Sheffield Eagles: All we want is a place called home, says Mark Aston

The nomadic life is tough for Sheffield Eagles.

Wednesday, 8th February 2017, 5:20 am
Updated Tuesday, 28th February 2017, 11:45 am
Atlantic Solutions Stadium, formerly Belle Vue, where Eagles are playing this season

Particularly when all they want is to have a home of their own.

Since the demolition of Don Valley Stadium in 2013, the Eagles have been shunted from pillar to post around South Yorkshire, all the while having the tantalising prospect of their own stadium dangling in front of them.

Owlerton Stadium, Doncaster’s Keepmoat Stadium, Bawtry Road – all have been gracious enough to provide a temporary base for the club, yet the cost in each case has been more than financial.

This season, after a few months where the very future of the club was brought into serious question, they find themselves encamped further from their spiritual home than ever before.

On Sunday, they begin their home campaign against big-spending Toulouse Olympique at Belle Vue Stadium in Wakefield, 24 miles from where Don Valley once stood.

For director of rugby Mark Aston, there was no alternative other than taking the Eagles on the road again.

“We had nothing else,” he told The Star bluntly. “I pull no punches on that.

“We tried every place in Sheffield to be able to get in.

“There were different reasons why it didn’t happen – the pitches weren’t adequate, some people maybe didn’t want us.

“It’s a sad fact that we had no alternative other than to play at Wakefield.

“We’re indebted to Michael Carter, the chairman at Wakefield, because he opened the door and allowed us to play there for 12 months.

“If you’d have asked me where we’d have played if we hadn’t got that, I wouldn’t be able to answer.

“And that would have been a crying shame.”

Though disheartening to see a proud and famous sporting name forced out of the Steel City limits for the second time in four years, there is plenty of pride in the loyalty shown to the club by supporters.

The numbers may not be what they once were but a hardcore group have proven that wherever the Eagles will go, they will follow.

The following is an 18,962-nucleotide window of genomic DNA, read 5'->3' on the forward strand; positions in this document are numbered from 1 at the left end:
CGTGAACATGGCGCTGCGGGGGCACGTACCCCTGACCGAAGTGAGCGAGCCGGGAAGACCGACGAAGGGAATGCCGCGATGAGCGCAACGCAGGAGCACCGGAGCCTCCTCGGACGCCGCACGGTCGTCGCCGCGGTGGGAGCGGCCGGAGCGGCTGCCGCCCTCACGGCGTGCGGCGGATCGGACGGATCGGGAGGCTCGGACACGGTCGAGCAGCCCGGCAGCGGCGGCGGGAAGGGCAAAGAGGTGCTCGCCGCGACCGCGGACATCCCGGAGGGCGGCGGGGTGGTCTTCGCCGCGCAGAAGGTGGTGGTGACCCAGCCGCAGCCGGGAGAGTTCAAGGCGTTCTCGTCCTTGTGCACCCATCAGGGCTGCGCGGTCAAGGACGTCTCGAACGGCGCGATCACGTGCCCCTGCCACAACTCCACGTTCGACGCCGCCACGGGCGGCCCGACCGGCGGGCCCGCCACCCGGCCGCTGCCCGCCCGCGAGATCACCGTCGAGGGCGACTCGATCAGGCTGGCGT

And Aston says the drive to continue the battle to keep the club alive is motivated by the supporters.

“When we talk about good people and the reason why we do what we do and why I fight so hard to keep the club going, it’s for those people, the fans,” Aston said.

“We haven’t got a massive fan base but we’ve got loyal fans.

“They’ve had a lot of trauma in their lives watching Sheffield Eagles. Everything looked like a bed of roses after winning the Challenge Cup in 1998 but then came the merger with Huddersfield, starting again from scratch in 2000, to having our home knocked down in 2013 and be all over the place playing for the last few years.

“It’s a credit to their strength for sticking with us.

“The reason I personally stick with it is to one day deliver what we’ve dreamed of and promised – a stadium for rugby league in Sheffield they can call home.

“We’ve never had that.”

That dream remains alive for Aston and everyone associated with the club.

But there are plenty of hurdles yet to clear before concrete confirmation is delivered that the Eagles will be back on the site of the former Don Valley Stadium.

Building a rugby league stadium as part of the Olympic Legacy Park in Attercliffe would come as part of investment from the club’s mystery backer.

But the investor will only part with the approximate £7million needed to build the stadium if Sheffield City Council agree to his wish to construct a £35million green energy plant nearby.

After an initial reluctance from the Council to enter negotiations, they began talks last September, giving the investor enough confidence to back the Eagles financially for this season.

And the dream is edging closer for Aston.

“I can stand at our office window and watch the diggers working, you can see where the rugby pitch is going to be,” he said.

“It will be down in four to six weeks. It’s flat now, they’ve put the matting down and it’s all ready to have the artificial surface laid.

“The sad thing that’s still missing is the stadium.

“That’s all linked with the green energy.

“But now we’re starting to work together, the Council are starting to be more proactive, working with us, and the person who wants to build the plant will hopefully build us the stadium as well.

“Things are going in the right direction for once.

“That is something we need to deliver because how long will the Rugby Football League allow us to be outside the city?

“That’s the next question to be thrown at us and they’re already speaking about it now.

“They’ve given us permission to play at Wakefield this year, but in 2018 what are your plans?

“We need to be back in Sheffield.”

No one would disagree with that.

But for now, Wakefield is home.